I would like to congratulate the organizers of this conference for having identified some key issues that are being addressed during IYV 2001 and for including them in the programme of the coming three days. I would now like to refer to some of them.

This afternoon you will be taking as your first topic the range of volunteer experiences around the world. One expression of the richness and health of volunteerism is indeed its diversity - it is found in the south as well as in the north. It is a characteristic of all segments of society. Whether in the public, private or voluntary sectors some form of voluntary action can almost always be detected. Voluntary action by the poor in particular, as a means of mitigating risks and coping with the effects of shocks, is being increasingly documented. Diversity does, however, present us with a major challenge from the point of view of vocabulary. In Bolivia it is referred to as Minga in East Africa as Harambee, in South Asia as Shramadana, and increasingly in the North as active citizenship or neighbouring. But the important thing is not the difference in terminology but rather that we recognize all manifestations of voluntary action, whatever form they may take, and that we consider the multitude of ways that volunteerism can be nurtured and encouraged. This is the subject that the General Assembly has chosen to address on 5 December this year.

You will also be looking at volunteerism within the United Nations. UNV has undertaken some research on this topic and the results of this work have been incorporated in the report of the Secretary General to the 5 December General Assembly meeting to which I have referred. An unedited version of this report has been made available to this conference. Our overall conclusion is that volunteering permeates almost every facet of the work of the United Nations. Whether in more obvious fields of health or environment, or in the less immediately apparent areas of the UN's effort such as meteorology or postal services, the review confirms the comment made by our Secretary General at the Opening of IYV on 28 November last year that volunteerism is the ultimate expression of what the United Nations is all about.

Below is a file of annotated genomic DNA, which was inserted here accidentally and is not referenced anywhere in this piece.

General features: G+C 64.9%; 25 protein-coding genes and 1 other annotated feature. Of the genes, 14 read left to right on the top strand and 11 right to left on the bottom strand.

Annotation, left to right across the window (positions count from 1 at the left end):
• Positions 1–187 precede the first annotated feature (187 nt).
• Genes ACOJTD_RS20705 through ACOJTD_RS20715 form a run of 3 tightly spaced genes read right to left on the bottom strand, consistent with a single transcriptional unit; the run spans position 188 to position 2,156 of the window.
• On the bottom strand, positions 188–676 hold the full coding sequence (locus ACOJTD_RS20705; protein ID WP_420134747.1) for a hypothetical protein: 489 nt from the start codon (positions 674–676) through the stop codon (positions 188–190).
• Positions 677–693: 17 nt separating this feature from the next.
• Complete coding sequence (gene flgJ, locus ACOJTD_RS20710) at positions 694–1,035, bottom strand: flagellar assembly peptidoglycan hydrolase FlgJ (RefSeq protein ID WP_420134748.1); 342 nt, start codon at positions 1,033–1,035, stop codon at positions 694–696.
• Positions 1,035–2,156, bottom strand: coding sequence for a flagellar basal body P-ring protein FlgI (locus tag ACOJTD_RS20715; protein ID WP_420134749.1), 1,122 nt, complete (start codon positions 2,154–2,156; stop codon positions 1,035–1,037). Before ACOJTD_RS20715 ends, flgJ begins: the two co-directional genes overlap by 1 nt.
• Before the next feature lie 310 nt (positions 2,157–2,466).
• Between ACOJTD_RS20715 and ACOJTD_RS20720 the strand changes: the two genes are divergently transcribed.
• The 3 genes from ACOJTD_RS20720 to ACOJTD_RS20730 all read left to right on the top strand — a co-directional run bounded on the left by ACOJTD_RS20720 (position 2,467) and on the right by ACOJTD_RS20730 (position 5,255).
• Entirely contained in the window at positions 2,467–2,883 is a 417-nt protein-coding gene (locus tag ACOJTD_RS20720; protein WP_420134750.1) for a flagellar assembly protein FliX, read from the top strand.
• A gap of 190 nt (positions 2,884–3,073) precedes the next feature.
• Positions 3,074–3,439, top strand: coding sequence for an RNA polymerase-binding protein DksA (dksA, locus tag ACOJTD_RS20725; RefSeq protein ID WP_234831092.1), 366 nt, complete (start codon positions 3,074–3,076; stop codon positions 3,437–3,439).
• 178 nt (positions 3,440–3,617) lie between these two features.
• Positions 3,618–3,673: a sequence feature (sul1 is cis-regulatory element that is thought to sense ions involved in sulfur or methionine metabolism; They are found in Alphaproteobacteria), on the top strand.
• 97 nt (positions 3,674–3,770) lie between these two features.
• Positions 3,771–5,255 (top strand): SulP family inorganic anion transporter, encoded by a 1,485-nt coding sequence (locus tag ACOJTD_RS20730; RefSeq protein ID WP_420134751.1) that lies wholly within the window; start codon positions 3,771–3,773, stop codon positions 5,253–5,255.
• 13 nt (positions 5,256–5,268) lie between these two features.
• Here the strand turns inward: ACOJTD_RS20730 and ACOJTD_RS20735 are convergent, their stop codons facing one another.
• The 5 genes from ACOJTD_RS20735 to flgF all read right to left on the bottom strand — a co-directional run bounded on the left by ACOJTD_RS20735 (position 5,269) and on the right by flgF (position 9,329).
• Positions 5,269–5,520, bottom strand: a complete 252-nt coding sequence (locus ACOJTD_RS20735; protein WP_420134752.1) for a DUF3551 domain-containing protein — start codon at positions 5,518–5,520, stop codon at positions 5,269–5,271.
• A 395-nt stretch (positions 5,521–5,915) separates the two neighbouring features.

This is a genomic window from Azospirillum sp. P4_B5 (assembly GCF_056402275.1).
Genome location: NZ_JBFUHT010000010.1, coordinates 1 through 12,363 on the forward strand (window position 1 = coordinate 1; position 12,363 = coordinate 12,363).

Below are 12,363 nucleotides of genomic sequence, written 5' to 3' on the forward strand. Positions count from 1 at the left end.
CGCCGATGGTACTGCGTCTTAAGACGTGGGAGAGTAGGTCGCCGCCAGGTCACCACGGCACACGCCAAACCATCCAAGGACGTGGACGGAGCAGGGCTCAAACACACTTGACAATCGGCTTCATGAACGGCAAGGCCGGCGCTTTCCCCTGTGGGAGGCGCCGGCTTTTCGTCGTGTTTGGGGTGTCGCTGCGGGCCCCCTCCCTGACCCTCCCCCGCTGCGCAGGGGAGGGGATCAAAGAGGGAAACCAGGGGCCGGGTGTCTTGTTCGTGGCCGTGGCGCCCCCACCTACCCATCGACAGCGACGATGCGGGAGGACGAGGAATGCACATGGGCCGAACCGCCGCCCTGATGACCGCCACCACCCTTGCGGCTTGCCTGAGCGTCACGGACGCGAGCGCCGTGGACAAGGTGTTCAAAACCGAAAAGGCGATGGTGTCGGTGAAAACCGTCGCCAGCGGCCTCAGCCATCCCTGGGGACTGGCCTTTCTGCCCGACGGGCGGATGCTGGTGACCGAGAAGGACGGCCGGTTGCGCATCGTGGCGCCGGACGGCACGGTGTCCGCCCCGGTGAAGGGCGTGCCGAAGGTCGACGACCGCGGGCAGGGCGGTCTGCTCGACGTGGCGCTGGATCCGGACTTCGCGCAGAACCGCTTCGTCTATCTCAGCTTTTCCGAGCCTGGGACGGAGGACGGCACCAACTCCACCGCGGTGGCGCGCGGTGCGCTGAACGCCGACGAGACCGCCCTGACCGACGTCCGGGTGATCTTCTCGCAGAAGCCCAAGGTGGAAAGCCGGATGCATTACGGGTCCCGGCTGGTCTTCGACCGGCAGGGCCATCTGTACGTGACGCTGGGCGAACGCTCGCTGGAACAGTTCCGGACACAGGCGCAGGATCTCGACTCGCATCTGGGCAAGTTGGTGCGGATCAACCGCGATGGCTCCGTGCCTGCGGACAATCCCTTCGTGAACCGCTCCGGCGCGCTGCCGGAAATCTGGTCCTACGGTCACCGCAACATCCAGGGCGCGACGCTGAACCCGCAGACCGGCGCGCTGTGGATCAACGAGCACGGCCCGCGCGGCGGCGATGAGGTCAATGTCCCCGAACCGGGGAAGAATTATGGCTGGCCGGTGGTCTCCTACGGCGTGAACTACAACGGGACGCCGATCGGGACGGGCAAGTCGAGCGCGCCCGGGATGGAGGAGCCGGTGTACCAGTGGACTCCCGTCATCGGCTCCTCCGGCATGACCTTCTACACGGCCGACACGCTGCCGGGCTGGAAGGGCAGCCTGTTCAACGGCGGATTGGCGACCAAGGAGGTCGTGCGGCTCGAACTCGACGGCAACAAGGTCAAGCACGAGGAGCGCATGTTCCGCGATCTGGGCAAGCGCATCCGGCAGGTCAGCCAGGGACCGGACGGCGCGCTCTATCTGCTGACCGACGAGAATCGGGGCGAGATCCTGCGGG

Let me reflect for a moment on one initiative of the UN - the successful immunization against polio last year of 550 million children. Some 10 million volunteers were involved in this WHO/UNICEF led programme. The many thousands of volunteers provided through NGOs such as Rotary International played a vital role - but we must not lose sight of the many millions of local people who volunteered their time often with little, or no, recognition. The total value of their contribution is estimated by WHO to have exceeded US$ 10 billion, a figure well beyond the reach of the governments or the UN. Whether volunteers are involved in operational work on the ground such as the example of the polio campaign, in advocacy in support of UN causes such as gender or the environment, or in fund raising such as effective efforts of UNICEF's National Committees, without their committed contributions the impact of the UN would be considerably diminished.

I have spoken of the polio eradication campaign about which the UN is, rightly, very proud. It would be remiss of me not to draw your attention to another initiative in the field of health to do with one of the main ways people volunteer in some countries. Tomorrow, in the presence of former South African President Nelson Mandela, an important international blood donor colloquium will open in Johannesburg. The theme of the colloquium is the enormous and often unrecognized ranks of voluntary non remunerated blood donors whose generosity and community spirit every year save millions of lives and empower health carers who would be helpless without an established supply of safe blood. Recognition also extends to the many ex donors who voluntarily accept to stop donating when their blood does not meet the criteria. Having to say "No" comes as a great blow to many who have donated blood for years, but voluntary exclusion from donating blood also saves many lives.